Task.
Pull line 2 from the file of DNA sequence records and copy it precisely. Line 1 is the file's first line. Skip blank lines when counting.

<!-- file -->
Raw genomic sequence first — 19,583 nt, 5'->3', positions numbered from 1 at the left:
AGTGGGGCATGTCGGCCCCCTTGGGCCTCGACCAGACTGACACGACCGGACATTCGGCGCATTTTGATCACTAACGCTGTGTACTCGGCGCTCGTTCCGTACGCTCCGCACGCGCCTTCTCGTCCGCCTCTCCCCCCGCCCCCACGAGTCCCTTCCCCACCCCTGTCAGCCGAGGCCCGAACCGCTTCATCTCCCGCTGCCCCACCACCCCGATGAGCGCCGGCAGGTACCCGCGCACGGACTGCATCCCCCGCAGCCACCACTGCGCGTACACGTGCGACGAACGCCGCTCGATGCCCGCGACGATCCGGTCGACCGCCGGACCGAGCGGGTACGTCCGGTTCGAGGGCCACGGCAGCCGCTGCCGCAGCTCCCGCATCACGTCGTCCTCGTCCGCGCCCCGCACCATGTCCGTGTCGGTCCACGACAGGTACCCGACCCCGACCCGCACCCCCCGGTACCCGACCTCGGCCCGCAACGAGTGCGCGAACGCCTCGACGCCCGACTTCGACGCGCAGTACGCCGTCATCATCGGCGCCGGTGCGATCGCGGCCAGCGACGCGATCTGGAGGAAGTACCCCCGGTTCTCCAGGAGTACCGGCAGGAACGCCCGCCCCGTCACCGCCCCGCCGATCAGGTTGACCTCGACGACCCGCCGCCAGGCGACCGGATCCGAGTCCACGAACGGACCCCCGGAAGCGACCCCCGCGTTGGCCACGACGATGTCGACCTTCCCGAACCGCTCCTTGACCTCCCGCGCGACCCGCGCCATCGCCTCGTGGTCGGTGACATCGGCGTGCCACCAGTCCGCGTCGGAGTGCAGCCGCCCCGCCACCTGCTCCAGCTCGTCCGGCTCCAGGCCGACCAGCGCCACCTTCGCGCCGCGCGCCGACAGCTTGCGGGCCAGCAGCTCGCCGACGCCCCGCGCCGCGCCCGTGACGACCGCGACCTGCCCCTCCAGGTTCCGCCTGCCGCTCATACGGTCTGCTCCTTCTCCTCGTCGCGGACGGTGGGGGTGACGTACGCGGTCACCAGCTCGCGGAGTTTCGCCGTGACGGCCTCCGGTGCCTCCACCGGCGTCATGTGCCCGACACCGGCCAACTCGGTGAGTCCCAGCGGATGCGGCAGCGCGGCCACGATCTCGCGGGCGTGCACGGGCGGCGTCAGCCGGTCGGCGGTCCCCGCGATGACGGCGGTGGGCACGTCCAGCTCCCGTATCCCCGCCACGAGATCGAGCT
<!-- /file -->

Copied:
AGTGGGGCATGTCGGCCCCCTTGGGCCTCGACCAGACTGACACGACCGGACATTCGGCGCATTTTGATCACTAACGCTGTGTACTCGGCGCTCGTTCCGTACGCTCCGCACGCGCCTTCTCGTCCGCCTCTCCCCCCGCCCCCACGAGTCCCTTCCCCACCCCTGTCAGCCGAGGCCCGAACCGCTTCATCTCCCGCTGCCCCACCACCCCGATGAGCGCCGGCAGGTACCCGCGCACGGACTGCATCCCCCGCAGCCACCACTGCGCGTACACGTGCGACGAACGCCGCTCGATGCCCGCGACGATCCGGTCGACCGCCGGACCGAGCGGGTACGTCCGGTTCGAGGGCCACGGCAGCCGCTGCCGCAGCTCCCGCATCACGTCGTCCTCGTCCGCGCCCCGCACCATGTCCGTGTCGGTCCACGACAGGTACCCGACCCCGACCCGCACCCCCCGGTACCCGACCTCGGCCCGCAACGAGTGCGCGAACGCCTCGACGCCCGACTTCGACGCGCAGTACGCCGTCATCATCGGCGCCGGTGCGATCGCGGCCAGCGACGCGATCTGGAGGAAGTACCCCCGGTTCTCCAGGAGTACCGGCAGGAACGCCCGCCCCGTCACCGCCCCGCCGATCAGGTTGACCTCGACGACCCGCCGCCAGGCGACCGGATCCGAGTCCACGAACGGACCCCCGGAAGCGACCCCCGCGTTGGCCACGACGATGTCGACCTTCCCGAACCGCTCCTTGACCTCCCGCGCGACCCGCGCCATCGCCTCGTGGTCGGTGACATCGGCGTGCCACCAGTCCGCGTCGGAGTGCAGCCGCCCCGCCACCTGCTCCAGCTCGTCCGGCTCCAGGCCGACCAGCGCCACCTTCGCGCCGCGCGCCGACAGCTTGCGGGCCAGCAGCTCGCCGACGCCCCGCGCCGCGCCCGTGACGACCGCGACCTGCCCCTCCAGGTTCCGCCTGCCGCTCATACGGTCTGCTCCTTCTCCTCGTCGCGGACGGTGGGGGTGACGTACGCGGTCACCAGCTCGCGGAGTTTCGCCGTGACGGCCTCCGGTGCCTCCACCGGCGTCATGTGCCCGACACCGGCCAACTCGGTGAGTCCCAGCGGATGCGGCAGCGCGGCCACGATCTCGCGGGCGTGCACGGGCGGCGTCAGCCGGTCGGCGGTCCCCGCGATGACGGCGGTGGGCACGTCCAGCTCCCGTATCCCCGCCACGAGATCGAGCT